Graffiti can be a nasty business. There is so much ego at stake when the main purpose of your expression is to gain anonymous fame by writing your name on everything. It’s understandable that Writers are competitive in a game like that. Whole crews can disintegrate from the days of extreme almost blood loyalty to bitter rivalry and sworn enemy status.
Putting all of that aside for the purpose of this piece, I want to focus on how a ‘scene’ starts and how it sustains itself. Not the whole story, just a part of it (this type of story shifts from scene to scene). I’m going to talk about my city scene, Durban “Poison City”. Specifically, the evolution of a small shop situated on the second floor of the Sandy Centre in the industrial Durban suburb of Pinetown.
The store is called STEP UP, previously CRAK, and before that THE YARD. This was the first Graffiti lifestyle store to open in Durban. Some might even tell you that it was the first store of its kind to open in South Africa. From day one it was all about real underground Graffiti and Hip Hop cutting edge culture. Customized clothing, local labels, vinyls, comics, magazines, toys, and of course, that all important and most highly valued commodity, aerosol paint. You couldn’t get the variety of cut price cans on offer anywhere else. In fact, most hardware stores, the traditional suppliers of a Writers main tool, were comparitively ripping people off with their cheap brands and inflated prices. THE YARD, situated in the heart of Durbans original Graffiti Mecca, Umbilo, was all about the culture, and tried to keep its costs low enough to serve the scene and stay afloat at the same time.
The brains behind the operation in its original manifestation was local Writer and proprietor Phil Botha who, with the support of his immediate crew and the beginnings of a strong following, kept the customers coming and the culture ticking.
Behind the scenes however there was a whole other force that has yet to be fully recognized or celebrated in its entirety: The McReadys.
Mel and her daughter Kirsty are the proprietors, the money and the marketers behind STEP UP. They have been there from the beginning, fronting the capital to bring THE YARD into existence, employing writers when work was scarce and bills abounding, sponsoring events, supplying paint and product on credit, stocking local labels trying to promote their product and get it off the ground, and all of this hustle and grind on behalf of a scene that could prove extremely unforgiving at times.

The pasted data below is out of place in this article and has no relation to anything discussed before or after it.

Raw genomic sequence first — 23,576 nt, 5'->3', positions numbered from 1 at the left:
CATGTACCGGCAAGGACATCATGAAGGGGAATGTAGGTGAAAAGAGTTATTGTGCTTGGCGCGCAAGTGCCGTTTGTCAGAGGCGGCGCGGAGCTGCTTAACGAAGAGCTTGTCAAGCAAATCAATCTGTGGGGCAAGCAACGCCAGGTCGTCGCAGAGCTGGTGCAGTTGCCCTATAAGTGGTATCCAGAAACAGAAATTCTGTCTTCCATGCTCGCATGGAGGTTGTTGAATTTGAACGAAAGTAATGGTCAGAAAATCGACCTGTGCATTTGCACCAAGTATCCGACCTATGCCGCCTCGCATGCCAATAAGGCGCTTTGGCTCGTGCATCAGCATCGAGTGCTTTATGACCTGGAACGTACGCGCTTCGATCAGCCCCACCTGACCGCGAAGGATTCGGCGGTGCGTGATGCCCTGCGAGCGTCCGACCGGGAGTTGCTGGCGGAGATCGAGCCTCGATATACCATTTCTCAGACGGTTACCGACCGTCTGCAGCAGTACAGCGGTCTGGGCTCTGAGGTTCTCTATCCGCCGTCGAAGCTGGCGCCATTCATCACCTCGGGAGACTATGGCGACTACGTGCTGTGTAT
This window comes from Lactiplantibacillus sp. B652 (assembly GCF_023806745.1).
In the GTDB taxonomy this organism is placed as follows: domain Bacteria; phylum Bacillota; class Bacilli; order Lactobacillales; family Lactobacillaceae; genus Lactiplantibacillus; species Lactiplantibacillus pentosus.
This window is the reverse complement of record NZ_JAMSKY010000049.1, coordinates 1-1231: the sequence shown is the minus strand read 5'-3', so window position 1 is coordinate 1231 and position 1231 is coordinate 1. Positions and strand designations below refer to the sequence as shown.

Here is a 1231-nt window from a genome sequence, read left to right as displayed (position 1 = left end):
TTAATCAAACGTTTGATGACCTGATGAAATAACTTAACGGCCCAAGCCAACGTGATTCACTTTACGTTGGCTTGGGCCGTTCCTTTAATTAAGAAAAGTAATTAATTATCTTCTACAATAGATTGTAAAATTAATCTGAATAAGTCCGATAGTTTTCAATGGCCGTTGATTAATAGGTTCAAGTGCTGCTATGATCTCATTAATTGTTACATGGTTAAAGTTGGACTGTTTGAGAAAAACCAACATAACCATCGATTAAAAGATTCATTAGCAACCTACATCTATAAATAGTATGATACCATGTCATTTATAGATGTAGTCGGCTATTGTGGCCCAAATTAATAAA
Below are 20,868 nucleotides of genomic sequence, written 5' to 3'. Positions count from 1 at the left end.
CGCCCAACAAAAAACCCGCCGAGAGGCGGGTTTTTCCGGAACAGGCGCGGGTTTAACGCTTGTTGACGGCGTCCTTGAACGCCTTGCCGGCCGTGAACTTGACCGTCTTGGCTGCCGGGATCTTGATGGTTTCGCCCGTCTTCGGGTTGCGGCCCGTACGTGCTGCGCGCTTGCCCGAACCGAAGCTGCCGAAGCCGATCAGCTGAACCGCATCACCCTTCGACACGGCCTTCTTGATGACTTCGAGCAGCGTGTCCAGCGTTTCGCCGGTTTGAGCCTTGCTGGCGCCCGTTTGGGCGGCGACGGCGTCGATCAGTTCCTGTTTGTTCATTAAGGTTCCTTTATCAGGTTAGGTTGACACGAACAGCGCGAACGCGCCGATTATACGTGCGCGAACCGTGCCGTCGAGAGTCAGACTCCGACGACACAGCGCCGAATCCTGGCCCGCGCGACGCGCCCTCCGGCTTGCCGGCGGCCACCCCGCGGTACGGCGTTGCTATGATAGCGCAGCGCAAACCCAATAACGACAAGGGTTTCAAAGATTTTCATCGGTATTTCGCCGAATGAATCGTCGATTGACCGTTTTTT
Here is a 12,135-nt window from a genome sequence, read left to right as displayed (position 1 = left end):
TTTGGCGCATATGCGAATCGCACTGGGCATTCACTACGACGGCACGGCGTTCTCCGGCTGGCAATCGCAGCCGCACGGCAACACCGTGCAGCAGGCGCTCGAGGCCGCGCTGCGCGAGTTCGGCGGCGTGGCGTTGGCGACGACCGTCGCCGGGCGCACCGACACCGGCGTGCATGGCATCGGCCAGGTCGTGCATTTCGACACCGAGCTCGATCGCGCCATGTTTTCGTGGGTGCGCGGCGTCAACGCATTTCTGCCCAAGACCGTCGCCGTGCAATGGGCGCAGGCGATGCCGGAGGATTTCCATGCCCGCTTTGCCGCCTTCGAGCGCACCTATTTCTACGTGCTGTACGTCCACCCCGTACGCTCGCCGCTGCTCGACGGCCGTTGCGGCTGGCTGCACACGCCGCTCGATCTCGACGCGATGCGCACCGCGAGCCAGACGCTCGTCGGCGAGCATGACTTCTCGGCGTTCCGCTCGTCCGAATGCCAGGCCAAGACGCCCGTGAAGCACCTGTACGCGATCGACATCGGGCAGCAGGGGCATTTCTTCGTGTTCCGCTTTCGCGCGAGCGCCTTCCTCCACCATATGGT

Without being writers themselves, Mel and Kirsty have been embroiled in the beef, the aggressive rivalry, all of the attitude and immaturity of a scene struggling to sustain itself. Despite all of the pitfalls and financial difficulties, all of the anger and ego, all of the uncertainty that comes from trying to serve a niche market in a small town that has a bad reputation as being “backwoods”, these women have stuck to their guns in fine style, ensuring that the Durban scene has had a steady foundation on which to build.
When the dry spell of below quality paint was finally broken in South Africa, when stock of superior quality international aerosol began to cross our borders, brands like Montana and Belton (brands we had only ever dreamed about handling one day), Mel McReady was there to make sure we got our share. Products that had only ever appeared in our imagination or in the coveted magazines brought back by homies from overseas (black books, markers, caps, masks) suddenly were right there within reach. Through all of it’s manifestations, it’s no surprise that they have finally settled on the name STEP UP. That’s what they have always been about, about taking the scene to the next level, elevating it.
As it was so well conveyed by local writer STOP in an online conversation we were having about support for STEP UP, “They are a business, not a car boot.” Their existence is not only about themselves, it is about a whole scene, it is about the creative existence and space for expression that they help to sustain by keeping us stocked, by keeping the channels open for us to expand as artists.
That goes for any of the outlets in SA that keep stoking the fires of Graffiti and Street Art culture. The difference here is that these ladies aren’t Writers, they are fans of the culture and they have been involved long enough to be educated and informed contributors to the scene. You ever hear someone talk about doing it “for the love”? That’s the foundation of the McReady’s influence on Durban Graffiti and Street Art.
Us heads under the ground like to throw phrases around like “hustle” to talk about the daily grind of trying to make our own way in the world. The McReadys define true hustle, but beyond that, they sustain the hustle of so many others. They don’t get a lot of props, they aren’t (in)famous for their efforts, but they are so tied into the history of our scene that I would even suggest that there might not be any such scene without them.
Respect ladies, I hope you are around for a long time. Even if we don’t always show it, believe that we need you more then you need us, and you have my thanks for sticking by us through it all. From bailing us out to bigging us up, thank you for playing your part.
[This is the tenth anniversary year for STEP UP and the plans include an old school park jam and a print publication of a Durban Graffiti retrospective. Stay tuned if you are around Poison Town at all this year. You just might land at the right time.]